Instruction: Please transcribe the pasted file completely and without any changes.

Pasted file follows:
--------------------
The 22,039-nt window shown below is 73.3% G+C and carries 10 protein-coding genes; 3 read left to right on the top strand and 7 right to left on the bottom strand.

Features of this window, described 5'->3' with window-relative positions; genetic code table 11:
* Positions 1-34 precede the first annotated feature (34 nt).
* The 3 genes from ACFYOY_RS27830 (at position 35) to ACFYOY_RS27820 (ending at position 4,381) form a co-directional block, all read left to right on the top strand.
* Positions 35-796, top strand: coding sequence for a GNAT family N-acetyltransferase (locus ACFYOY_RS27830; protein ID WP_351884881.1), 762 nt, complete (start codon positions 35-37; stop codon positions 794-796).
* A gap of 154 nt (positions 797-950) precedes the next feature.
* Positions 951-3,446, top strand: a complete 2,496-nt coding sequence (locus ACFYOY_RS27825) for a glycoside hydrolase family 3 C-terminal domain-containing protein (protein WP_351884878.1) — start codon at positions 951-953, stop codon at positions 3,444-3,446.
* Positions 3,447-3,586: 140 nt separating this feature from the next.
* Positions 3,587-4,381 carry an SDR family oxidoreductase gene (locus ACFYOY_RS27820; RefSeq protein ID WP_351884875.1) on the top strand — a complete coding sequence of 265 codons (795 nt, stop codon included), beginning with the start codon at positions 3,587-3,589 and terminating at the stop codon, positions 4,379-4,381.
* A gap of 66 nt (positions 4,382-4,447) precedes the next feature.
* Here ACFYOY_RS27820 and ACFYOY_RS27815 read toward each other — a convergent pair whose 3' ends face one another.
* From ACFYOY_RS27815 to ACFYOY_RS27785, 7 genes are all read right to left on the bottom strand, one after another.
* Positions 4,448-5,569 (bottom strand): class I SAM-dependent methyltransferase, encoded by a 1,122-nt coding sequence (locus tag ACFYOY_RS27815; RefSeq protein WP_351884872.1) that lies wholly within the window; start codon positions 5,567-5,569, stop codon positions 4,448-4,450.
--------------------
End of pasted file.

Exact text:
The 22,039-nt window shown below is 73.3% G+C and carries 10 protein-coding genes; 3 read left to right on the top strand and 7 right to left on the bottom strand.

Features of this window, described 5'->3' with window-relative positions; genetic code table 11:
* Positions 1-34 precede the first annotated feature (34 nt).
* The 3 genes from ACFYOY_RS27830 (at position 35) to ACFYOY_RS27820 (ending at position 4,381) form a co-directional block, all read left to right on the top strand.
* Positions 35-796, top strand: coding sequence for a GNAT family N-acetyltransferase (locus ACFYOY_RS27830; protein ID WP_351884881.1), 762 nt, complete (start codon positions 35-37; stop codon positions 794-796).
* A gap of 154 nt (positions 797-950) precedes the next feature.
* Positions 951-3,446, top strand: a complete 2,496-nt coding sequence (locus ACFYOY_RS27825) for a glycoside hydrolase family 3 C-terminal domain-containing protein (protein WP_351884878.1) — start codon at positions 951-953, stop codon at positions 3,444-3,446.
* Positions 3,447-3,586: 140 nt separating this feature from the next.
* Positions 3,587-4,381 carry an SDR family oxidoreductase gene (locus ACFYOY_RS27820; RefSeq protein ID WP_351884875.1) on the top strand — a complete coding sequence of 265 codons (795 nt, stop codon included), beginning with the start codon at positions 3,587-3,589 and terminating at the stop codon, positions 4,379-4,381.
* A gap of 66 nt (positions 4,382-4,447) precedes the next feature.
* Here ACFYOY_RS27820 and ACFYOY_RS27815 read toward each other — a convergent pair whose 3' ends face one another.
* From ACFYOY_RS27815 to ACFYOY_RS27785, 7 genes are all read right to left on the bottom strand, one after another.
* Positions 4,448-5,569 (bottom strand): class I SAM-dependent methyltransferase, encoded by a 1,122-nt coding sequence (locus tag ACFYOY_RS27815; RefSeq protein WP_351884872.1) that lies wholly within the window; start codon positions 5,567-5,569, stop codon positions 4,448-4,450.